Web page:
• Funk carioca hits the mainstream. The 1990s saw the first nationally successful releases by funk artists, including the single “Feira de acari” by MC Batata and the popular compilation series Rap Brasil. Though many of these songs extolled rule-free fun, some early funk carioca artists spoke directly to the lives of their listeners. An example includes Cidinho & Doca and DJ Marlboro’s “Rap da Felicidade,” which addressed the rising wave of drug-related violence in the favelas. But it was the raw, explicit funk carioca known as “funk proibidão,” which included middle-class young people by the early 2000s, that helped it reach the mainstream.
  • The musical style attracts an international audience. The internet helped spread the funk carioca sound to other countries, especially in Europe, where Brazilian artists like Deize Tigrona collaborated successfully with São Paulo expats Tetine. The English rapper M.I.A. and US DJ Diplo also brought international attention to the genre with funk carioca-inspired releases like the 2005 single “Bucky Done Gun” on their mixtape Piracy Funds Terrorism. The 2010s saw a host of funk carioca subgenres surface in Brazil, though many, like funk ostentação, celebrated conspicuous consumption in many forms. Again, Brazilian legislators attempted to criminalize funk carioca, though public outrage thwarted their efforts.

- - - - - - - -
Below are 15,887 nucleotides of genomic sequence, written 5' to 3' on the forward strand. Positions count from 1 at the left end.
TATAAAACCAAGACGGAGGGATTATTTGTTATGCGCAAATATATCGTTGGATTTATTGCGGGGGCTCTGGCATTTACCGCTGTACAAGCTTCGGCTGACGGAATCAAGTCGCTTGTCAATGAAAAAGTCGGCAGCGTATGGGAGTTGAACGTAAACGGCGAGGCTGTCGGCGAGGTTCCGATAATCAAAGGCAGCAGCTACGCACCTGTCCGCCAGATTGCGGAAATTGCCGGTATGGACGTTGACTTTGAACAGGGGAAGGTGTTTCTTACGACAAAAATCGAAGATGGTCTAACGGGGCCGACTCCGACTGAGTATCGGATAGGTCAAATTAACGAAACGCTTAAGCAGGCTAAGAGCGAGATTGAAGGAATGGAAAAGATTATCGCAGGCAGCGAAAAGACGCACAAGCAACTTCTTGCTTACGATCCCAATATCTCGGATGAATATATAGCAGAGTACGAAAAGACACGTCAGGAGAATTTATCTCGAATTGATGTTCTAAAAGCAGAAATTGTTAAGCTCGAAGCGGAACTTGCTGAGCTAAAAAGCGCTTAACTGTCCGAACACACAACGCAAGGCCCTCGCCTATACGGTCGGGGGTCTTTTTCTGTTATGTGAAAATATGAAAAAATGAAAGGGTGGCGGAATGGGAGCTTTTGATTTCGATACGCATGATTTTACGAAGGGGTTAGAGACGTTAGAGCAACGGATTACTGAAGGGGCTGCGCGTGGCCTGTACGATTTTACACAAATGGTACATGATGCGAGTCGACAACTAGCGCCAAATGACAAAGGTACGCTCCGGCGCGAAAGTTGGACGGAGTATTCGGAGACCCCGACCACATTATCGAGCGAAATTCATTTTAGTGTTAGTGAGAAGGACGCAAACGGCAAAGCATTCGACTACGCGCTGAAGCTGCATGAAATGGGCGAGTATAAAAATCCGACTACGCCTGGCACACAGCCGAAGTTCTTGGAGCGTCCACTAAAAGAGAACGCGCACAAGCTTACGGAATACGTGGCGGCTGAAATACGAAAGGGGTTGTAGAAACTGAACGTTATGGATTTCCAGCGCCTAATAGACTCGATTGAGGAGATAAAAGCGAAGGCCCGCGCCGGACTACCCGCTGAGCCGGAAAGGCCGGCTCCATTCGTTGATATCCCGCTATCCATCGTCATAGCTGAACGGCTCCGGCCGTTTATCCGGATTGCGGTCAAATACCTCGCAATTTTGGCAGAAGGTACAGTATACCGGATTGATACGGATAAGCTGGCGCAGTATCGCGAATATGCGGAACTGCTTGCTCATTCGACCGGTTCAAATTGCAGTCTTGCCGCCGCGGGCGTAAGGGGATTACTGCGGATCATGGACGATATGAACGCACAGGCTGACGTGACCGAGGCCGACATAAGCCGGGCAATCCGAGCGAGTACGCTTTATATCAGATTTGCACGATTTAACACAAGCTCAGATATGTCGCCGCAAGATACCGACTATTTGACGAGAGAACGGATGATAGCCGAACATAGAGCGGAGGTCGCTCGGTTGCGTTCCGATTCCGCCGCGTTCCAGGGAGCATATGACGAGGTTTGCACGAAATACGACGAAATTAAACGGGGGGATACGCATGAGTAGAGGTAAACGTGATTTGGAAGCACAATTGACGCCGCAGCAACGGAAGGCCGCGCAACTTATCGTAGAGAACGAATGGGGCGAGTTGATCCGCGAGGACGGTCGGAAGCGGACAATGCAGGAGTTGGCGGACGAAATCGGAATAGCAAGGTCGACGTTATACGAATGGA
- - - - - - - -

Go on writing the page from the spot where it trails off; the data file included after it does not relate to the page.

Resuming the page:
3 Characteristics of Funk Carioca

Several distinct characteristics define funk carioca, including:

  1. Mature lyrics: Funk carioca songs are largely distinguished by mature lyrical content, which varies from naughty rhymes to violent and sexually explicit content. However, a funk carioca subgenre known as funk melody offers more nuanced and romantic subject matter.
  2. Social and political themes: Though defined by its party anthems and saucy lyrics, many funk carioca songs also focus on issues relevant to listeners. These songs include Cidinho & Doca’s “Rap de Felicidade,” which warned about violence related to the drug trade, and rapper MC Neném’s “Rap da Rocinha,” which urged against a rising tide of fighting at funk bailes that attracted the attention of police and lawmakers. Several subgenres of funk carioca, like rap das armas or rap da favela, sought to emphasize the beauty of Rio de Janeiro or community pride in the favelas.